Proper name: Nong
Population: 705,709 people
Local groups: Nung Giang, Nung Xuong, Nung An, Nung
Inh, Nung Loi, Nung Chao, Nung Phan Sling, Nung Quy Rin, Nung Din…
Language: The Nung language
belongs to the Tay-Thai language group (Tai-Kadai language family), and
is in the same group with the Tay, Thai, and Choang of China.
History: The majority of the Nung immigrated to Vietnam
two or three centuries ago from Quang Tay, China.
The Nung are very good at cultivating fields. However, because they
live on places where wet fields can not be exploited, they have to work
on terraced fields instead. Beside corn and rice, the Nung also plant
some other root vegetables, calabashes, and green vegetables.
The Nung know how to make many handicraft products from weaving,
metal working, poonah-paper making, and tile making. Though many of
those handicrafts are family
traditions, they are still secondary professions, and done during spare
time when there is a break from farming. Moreover, handicraft products
serve mainly family needs. Today, some of them are diminishing
(weaving), and some are preserved and highly developed (metal working).
In Phuc Xen village (Quang Hoa, Cao Bang), many families practice
blacksmithing, and there is at least one person in each family knows how
to hammer well.
Nung makets are highly developed. They go to fairs to trade, sell,
and buy goods. Young people, especially the Nung Phan Slinh group, like
to go to fairs and sing love duets.
Diet: In many regions, the Nung eat mainly corn. Corn
is ground into flour to make thick soup. Foods are fried, stir-fried, or
well-cooked, but seldom boiled. Many people don’t eat water buffalo,
beef, or dog meat.
Clothing: The Nung’s traditional clothes are fairly
simple, and are often made from rough, handmade, self-dyed fabrics, and
have almost no embroidery or decorations. Men wear shirts with standing collars, which have cloth buttons.
Women wear long shirts with 5 panels, buttoned up under the right arm.
Housing: the Nung live in the northeast of the country,
and mix in together with the Tay. They stay mostly in stilt houses.
Some live in earthen houses built with paper or brick walls. In the
past, on the border, there were houses built like a fort with
blockhouses and loopholes to prevent and defend robbers.
Transportation: Traditional ways of transportation are
carrying goods in the arms, on the shoulders, and using shoulder poles.
In some places today, the Nung use carriages with ties or runners, which
are pulled by animals as a mean of transportation.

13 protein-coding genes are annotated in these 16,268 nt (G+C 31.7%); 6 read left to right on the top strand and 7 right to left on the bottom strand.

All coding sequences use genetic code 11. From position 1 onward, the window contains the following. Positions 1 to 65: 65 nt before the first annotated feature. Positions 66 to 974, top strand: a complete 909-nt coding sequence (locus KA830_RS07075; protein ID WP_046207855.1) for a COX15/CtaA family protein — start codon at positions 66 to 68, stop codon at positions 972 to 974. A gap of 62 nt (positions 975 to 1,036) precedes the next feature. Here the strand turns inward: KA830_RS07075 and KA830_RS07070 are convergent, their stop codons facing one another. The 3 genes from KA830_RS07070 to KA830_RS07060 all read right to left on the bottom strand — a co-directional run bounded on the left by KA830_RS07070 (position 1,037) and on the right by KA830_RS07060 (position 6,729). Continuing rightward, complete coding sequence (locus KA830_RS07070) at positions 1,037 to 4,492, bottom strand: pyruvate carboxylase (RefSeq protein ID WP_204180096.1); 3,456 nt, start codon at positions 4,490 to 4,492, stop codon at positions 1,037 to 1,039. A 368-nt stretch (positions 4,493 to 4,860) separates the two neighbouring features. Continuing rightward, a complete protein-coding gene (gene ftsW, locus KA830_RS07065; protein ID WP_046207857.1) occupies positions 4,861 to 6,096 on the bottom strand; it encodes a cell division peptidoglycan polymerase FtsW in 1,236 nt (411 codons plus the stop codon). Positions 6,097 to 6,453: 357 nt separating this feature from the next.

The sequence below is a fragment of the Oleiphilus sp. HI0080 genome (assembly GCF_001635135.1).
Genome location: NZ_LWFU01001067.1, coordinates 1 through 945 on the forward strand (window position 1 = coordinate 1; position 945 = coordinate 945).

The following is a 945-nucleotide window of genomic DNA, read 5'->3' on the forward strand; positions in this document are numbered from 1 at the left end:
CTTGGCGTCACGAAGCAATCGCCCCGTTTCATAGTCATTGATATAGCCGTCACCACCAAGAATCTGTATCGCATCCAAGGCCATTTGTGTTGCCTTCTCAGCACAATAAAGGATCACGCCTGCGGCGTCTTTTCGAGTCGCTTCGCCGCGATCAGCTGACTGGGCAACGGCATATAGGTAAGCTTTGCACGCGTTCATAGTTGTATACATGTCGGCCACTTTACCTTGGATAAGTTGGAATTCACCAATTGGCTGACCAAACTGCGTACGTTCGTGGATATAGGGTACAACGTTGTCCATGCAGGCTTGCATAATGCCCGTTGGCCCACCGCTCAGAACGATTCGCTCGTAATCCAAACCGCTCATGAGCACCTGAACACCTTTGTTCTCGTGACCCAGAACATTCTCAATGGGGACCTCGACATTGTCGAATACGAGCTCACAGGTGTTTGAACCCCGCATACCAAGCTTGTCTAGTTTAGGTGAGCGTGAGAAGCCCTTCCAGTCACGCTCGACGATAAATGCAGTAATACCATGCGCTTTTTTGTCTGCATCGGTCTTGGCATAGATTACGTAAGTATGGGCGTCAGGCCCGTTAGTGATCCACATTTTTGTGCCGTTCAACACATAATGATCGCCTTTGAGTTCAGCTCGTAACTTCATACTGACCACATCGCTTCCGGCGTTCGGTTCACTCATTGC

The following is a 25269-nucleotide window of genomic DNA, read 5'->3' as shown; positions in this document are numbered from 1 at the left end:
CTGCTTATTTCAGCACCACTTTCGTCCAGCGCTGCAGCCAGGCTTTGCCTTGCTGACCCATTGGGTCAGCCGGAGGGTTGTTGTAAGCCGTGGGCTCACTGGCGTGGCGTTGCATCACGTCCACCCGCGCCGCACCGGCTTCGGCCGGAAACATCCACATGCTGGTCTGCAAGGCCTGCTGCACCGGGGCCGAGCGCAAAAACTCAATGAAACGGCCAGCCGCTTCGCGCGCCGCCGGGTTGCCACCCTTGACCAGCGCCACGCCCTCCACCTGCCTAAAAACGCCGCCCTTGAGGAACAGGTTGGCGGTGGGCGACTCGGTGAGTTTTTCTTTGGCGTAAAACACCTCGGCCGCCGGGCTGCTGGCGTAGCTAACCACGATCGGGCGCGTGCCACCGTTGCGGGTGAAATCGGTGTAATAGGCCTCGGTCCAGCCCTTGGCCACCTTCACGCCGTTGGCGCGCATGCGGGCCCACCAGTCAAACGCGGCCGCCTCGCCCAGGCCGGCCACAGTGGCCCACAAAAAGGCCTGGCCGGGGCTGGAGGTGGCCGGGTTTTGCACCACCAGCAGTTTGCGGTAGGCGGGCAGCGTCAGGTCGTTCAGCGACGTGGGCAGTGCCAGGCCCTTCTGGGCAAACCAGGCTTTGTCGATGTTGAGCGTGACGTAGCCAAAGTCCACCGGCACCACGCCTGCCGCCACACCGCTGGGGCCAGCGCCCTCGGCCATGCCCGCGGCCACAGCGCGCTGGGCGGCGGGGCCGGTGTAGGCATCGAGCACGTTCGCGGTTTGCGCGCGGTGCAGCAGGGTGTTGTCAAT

Social organization: Before August Revolution, Nung
society had developed as much as the Tay’s. Fields and terraces had
become private possessions, and thus could be transferred or sold. Two
social classes were formed: landlords and tenants.
Marriage: Young Nung men and women are free to date and
to love. While dating, they often give gifts to each other. A young man
may give his girl a shoulder pole, a basket for storing cotton (hap
li), a basket for storing thread (com lot). In return, a
girl may give her young man a shirt and an embroidered bag. It is the
parents, however, who decide if a couple can marry each other. They need
to see if the two families are of the same social rank, and if the
fates of the two children match together. The bride’s family often
demands gifts or meat, rice, wine, and some money. The more the gifts
are, the higher the girl’s value is said to be. Marriage has to go
through many steps, and the most important one is the ceremony to bring
the bride to the groom’s family. After the wedding, the wife still stays
with her own family until she is about to give birth, then she will
move to her husband’s house.
Funerals: There are many rituals with the main goal: to
bring the dead person’s spirit to the next world.
New house: Building a new house is one of the Nung’s
most important tasks. Therefore, when it happens, the Nung pay close
attention in choosing the land, the direction, the day to move in. they
do all of these steps carefully in hopes that in the new house, they
will have a prosperous life.
Beliefs: The Nung mainly worship their ancestors. The
altar is put in the house, and is
nicely decorated. In the center of the altar is a monument (phung
slan) written in Chinese that records the origin of a family. In
addition, the Nung also worship theland God, the Buddhist Goddess of
Mercy, Midwife, door’s ghost (phi hang chan), etc. They hold
worshipping rituals when there is natural disaster, or disease plague.
In contrast to the Tay, the Nung celebrate the birthday, not the anniversary
of an individual’s death.
Festivals: The Nung celebrate lunar New Year like the
Vietnamese and the Tay.
Calendar: The Nung use the lunar calendar.
Education: The Nung use a script based on Chinese
characters, and read in Nung and Tay-Nung language, which is based on
the Latin script.
Artistic activities: Sli is love duet for
young men and women to sing in groups. Often, two boys sing with two
girls. They sing sli together on holidays and festival occasions, at a fair, or even
on trains, cars.
Entertainment: For festivals and holidays, there are
games such as throwing shuttlecock, badminton, spinning top, and tug of